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Art & Music                   7,000 BC
Africa
Southwest Asia
Egypt
Indus Valley
China
Europe
South America
Mesoamerica
North America
Other

Africa

 

A hurly-burly of folk movements, new technologies, mythological orientations, and vivid art forms now breaks upon the scene, and we are at the opening of a new age. The bow and arrow have appeared, the hunting dog, and an art of rock painting alive with vivid little forms: bowmen hunting and fighting, ritual scenes, dancers, sacrificial scenes. Whereas the paintings of the caves specialized in the forms of the animals of the hunt, here we discover a lively dance of human figures in a wonderfully vivid stickman style, developed with a sense for the composition of scenes and the rendition of movement. And whereas the art of the caves gave the magical, timeless atmosphere of the realm of myth, the happy hunting ground of eternity, and the operations therein of the archetypal shamans, here we have an atmosphere of life on earth and the ritual acts of living communities. We note, too, that women are prominent in the scenes, with elegantly rendered ample hips and legs, and willowy bodies, gracefully poised. The scenes are vibrant with the rhythms of the concerted action of groups. Not the shaman now, but the group is the vehicle of the holy power. The heartland of this new style was the grassy hunting ground of North Africa, where today there is only desert, and the type station is Capsa (Gafsa) in Tunisia.(128)

Rock art dating to 5000 BC corroborates what the radar equipment revealed. In Libya, Egypt, and Mali, petroglyphs depict not only grazing animals, but also aquatic life such as crocodiles. This indicates that the desert was inhabited during a time prior to 4000 BC and as far back as 8000 BC, when the climate was wet. (70)

 


The following phase in the Sahara, the Round Head paintings, shows little relationship to the animal engravings. In fact, the leader of the Tassili expedition, Henri Lhote, found the Round Head art so different from traditional forms of prehistoric art that "we felt we were moving about in a world that bore no relation to any other, a world apart." Many hundreds of these remarkable compositions have yet to be published, but already famous are the depictions of beings whimsically named "Martians" by Lhote. The painting from Sefar is typical of these portrayals; here several round-headed women seem to be in a sort of procession, hands raised in supplication to a huge central figure over ten feet high. Similar representations of these enormous beings appear at Jabbaren, a name which, as it means "the Giants,” apparently was derived from the paintings. (115)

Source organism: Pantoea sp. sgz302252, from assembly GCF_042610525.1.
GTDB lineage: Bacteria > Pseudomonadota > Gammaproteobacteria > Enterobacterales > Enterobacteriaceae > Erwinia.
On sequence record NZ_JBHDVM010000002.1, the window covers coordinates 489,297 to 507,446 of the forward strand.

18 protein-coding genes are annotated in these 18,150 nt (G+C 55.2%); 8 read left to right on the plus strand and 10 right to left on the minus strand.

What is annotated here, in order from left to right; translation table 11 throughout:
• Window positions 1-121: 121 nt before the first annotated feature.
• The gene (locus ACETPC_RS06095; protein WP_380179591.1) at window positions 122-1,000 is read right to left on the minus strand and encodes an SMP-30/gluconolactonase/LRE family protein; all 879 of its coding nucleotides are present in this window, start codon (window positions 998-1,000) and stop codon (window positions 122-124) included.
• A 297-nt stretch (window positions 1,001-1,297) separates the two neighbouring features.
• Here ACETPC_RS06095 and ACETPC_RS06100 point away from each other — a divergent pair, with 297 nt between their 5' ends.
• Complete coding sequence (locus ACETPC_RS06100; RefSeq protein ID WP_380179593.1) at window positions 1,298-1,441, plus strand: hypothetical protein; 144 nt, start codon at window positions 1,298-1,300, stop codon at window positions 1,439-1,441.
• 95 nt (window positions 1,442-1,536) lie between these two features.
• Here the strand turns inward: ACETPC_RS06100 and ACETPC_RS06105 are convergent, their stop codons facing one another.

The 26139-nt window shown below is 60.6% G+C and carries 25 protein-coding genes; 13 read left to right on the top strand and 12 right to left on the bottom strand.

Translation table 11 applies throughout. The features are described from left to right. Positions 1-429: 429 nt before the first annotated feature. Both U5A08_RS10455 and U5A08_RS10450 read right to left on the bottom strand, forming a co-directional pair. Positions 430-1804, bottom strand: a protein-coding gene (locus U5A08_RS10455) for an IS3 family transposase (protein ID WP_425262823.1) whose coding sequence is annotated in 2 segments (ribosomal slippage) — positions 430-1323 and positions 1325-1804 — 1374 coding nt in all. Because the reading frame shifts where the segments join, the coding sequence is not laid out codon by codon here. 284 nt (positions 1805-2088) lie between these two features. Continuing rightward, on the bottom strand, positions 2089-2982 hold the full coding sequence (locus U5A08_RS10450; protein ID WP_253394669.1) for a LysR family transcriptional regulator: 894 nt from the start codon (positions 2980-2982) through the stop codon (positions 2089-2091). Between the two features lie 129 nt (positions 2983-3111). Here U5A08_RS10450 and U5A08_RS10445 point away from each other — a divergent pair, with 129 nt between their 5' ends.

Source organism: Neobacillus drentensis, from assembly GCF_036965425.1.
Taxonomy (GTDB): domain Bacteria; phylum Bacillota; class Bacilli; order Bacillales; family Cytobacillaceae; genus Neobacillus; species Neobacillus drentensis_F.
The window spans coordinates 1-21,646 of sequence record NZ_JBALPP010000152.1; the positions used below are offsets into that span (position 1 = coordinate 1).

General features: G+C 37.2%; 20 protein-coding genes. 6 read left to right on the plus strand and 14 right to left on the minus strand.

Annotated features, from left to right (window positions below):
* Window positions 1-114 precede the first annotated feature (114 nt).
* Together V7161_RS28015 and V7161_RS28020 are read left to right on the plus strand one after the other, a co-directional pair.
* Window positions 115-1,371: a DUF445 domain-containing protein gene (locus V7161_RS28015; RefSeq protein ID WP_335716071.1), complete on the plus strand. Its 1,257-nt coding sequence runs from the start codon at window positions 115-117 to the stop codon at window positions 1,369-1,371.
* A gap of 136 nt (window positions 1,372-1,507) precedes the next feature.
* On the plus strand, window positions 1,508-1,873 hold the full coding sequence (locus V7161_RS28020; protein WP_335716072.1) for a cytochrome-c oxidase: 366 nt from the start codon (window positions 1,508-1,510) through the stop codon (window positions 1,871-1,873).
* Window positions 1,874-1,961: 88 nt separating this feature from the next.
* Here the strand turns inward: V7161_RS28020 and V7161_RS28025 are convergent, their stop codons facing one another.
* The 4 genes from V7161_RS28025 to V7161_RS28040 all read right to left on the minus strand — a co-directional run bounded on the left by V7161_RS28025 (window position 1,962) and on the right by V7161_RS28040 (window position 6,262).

Not all of these works portray monstrous beings. Late in the Round Head period at Aouanrhet an exceptionally beautiful scene includes the silhouette of a woman running or dancing, with fringes falling from her knees, belt, and outstretched arms. Horns extend horizontally from either side of her head: a dotted area above was very tentatively interpreted as a cloud of grain falling from a wheat field. Her discoverers felt that this magnificent figure must have been either a goddess or a priestess, and saw a possible relationship to the Egyptian deity Isis, who, with Osiris, is credited in myth with introducing grain cultivation into the Nile valley. Mori believes that the Round Head series began very early and ended before the seventh millennium BC; others think it may have extended into the sixth millennium; in either case Lhote's estimation that the Round Head period as a whole must have lasted for several thousand years would indicate at least an eighth or ninth millennium beginning for the series. (115)

Southwest Asia